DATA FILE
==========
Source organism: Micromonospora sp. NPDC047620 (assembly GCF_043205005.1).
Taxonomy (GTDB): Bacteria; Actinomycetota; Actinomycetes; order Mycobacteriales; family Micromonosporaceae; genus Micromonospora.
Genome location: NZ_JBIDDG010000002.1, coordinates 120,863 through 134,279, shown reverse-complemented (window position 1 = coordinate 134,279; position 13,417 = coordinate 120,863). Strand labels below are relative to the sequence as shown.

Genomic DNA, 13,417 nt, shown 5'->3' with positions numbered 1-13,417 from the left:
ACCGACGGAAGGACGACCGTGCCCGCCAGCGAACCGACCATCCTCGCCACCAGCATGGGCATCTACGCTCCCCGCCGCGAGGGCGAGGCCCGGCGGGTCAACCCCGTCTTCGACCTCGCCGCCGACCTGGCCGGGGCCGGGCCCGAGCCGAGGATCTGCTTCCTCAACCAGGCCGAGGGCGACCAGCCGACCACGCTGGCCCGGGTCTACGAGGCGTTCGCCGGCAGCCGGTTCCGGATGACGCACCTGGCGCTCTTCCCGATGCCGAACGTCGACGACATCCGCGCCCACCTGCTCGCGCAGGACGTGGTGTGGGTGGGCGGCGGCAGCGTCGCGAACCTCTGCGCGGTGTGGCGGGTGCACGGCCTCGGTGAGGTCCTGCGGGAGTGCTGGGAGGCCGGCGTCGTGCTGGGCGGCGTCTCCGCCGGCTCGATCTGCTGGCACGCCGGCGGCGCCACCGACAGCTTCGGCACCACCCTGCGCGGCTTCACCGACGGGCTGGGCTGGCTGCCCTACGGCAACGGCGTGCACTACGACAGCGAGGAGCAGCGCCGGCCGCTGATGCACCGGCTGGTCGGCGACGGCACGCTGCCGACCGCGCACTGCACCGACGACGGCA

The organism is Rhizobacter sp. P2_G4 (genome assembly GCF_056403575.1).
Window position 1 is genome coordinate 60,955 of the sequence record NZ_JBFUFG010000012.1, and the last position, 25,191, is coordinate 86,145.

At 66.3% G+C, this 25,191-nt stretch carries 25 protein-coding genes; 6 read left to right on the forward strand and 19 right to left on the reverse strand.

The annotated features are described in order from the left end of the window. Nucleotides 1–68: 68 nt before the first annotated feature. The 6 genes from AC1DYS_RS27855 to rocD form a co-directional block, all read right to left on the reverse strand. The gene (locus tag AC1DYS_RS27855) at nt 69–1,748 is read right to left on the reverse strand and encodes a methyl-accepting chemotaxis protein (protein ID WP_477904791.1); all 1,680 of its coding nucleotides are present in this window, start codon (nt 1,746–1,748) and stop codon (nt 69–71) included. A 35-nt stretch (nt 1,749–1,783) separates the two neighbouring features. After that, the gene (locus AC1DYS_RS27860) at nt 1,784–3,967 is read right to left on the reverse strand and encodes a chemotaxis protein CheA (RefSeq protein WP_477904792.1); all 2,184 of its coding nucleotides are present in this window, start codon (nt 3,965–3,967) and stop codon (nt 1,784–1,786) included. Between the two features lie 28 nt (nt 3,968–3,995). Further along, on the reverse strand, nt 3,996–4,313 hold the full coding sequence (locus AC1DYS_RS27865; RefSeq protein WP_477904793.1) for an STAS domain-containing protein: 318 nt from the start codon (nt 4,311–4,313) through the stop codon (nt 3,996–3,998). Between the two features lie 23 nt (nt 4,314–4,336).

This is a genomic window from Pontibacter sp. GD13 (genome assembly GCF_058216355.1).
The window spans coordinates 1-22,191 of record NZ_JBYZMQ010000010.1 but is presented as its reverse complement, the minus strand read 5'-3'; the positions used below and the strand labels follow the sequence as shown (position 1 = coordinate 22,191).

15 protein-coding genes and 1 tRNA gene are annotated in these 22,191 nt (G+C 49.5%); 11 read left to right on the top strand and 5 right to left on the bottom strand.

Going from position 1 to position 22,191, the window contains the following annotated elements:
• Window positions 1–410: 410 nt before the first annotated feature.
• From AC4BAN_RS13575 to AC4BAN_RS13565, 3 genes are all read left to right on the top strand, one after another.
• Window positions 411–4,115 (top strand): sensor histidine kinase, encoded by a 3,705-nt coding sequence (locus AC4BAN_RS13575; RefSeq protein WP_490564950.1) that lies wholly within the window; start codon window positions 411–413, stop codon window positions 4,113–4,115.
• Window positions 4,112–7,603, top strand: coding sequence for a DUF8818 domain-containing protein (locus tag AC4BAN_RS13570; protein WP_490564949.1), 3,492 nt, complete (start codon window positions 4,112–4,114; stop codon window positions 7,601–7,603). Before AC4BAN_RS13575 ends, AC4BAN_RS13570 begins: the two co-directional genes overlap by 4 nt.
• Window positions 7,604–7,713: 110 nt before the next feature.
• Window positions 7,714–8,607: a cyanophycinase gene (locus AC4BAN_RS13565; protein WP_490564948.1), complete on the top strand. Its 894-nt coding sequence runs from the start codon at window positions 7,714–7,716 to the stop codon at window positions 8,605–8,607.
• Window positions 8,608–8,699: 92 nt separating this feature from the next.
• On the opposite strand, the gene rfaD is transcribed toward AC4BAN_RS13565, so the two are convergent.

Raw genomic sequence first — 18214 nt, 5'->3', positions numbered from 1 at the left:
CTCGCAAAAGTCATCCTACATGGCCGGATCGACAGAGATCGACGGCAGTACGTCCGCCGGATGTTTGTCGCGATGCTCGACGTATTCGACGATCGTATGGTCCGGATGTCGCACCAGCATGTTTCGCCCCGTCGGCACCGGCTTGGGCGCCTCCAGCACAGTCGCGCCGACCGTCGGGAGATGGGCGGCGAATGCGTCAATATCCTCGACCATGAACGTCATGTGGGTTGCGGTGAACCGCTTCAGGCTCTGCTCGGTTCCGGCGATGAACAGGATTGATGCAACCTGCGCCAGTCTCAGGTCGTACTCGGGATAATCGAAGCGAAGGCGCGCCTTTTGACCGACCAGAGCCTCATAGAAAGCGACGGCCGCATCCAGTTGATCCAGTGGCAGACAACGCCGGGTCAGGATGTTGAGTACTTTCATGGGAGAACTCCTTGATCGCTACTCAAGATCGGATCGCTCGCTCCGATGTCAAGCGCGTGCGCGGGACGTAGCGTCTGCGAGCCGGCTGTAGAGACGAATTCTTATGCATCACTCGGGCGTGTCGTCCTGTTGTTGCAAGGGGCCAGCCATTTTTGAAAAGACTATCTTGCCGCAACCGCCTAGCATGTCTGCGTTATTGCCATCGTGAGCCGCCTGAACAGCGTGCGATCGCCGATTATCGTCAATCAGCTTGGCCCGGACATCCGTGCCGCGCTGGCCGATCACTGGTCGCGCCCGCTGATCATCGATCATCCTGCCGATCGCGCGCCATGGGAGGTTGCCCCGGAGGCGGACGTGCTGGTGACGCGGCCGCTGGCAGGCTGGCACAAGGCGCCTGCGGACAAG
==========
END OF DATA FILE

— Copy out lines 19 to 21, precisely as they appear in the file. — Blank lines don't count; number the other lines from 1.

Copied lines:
• Window positions 7,714–8,607: a cyanophycinase gene (locus AC4BAN_RS13565; protein WP_490564948.1), complete on the top strand. Its 894-nt coding sequence runs from the start codon at window positions 7,714–7,716 to the stop codon at window positions 8,605–8,607.
• Window positions 8,608–8,699: 92 nt separating this feature from the next.
• On the opposite strand, the gene rfaD is transcribed toward AC4BAN_RS13565, so the two are convergent.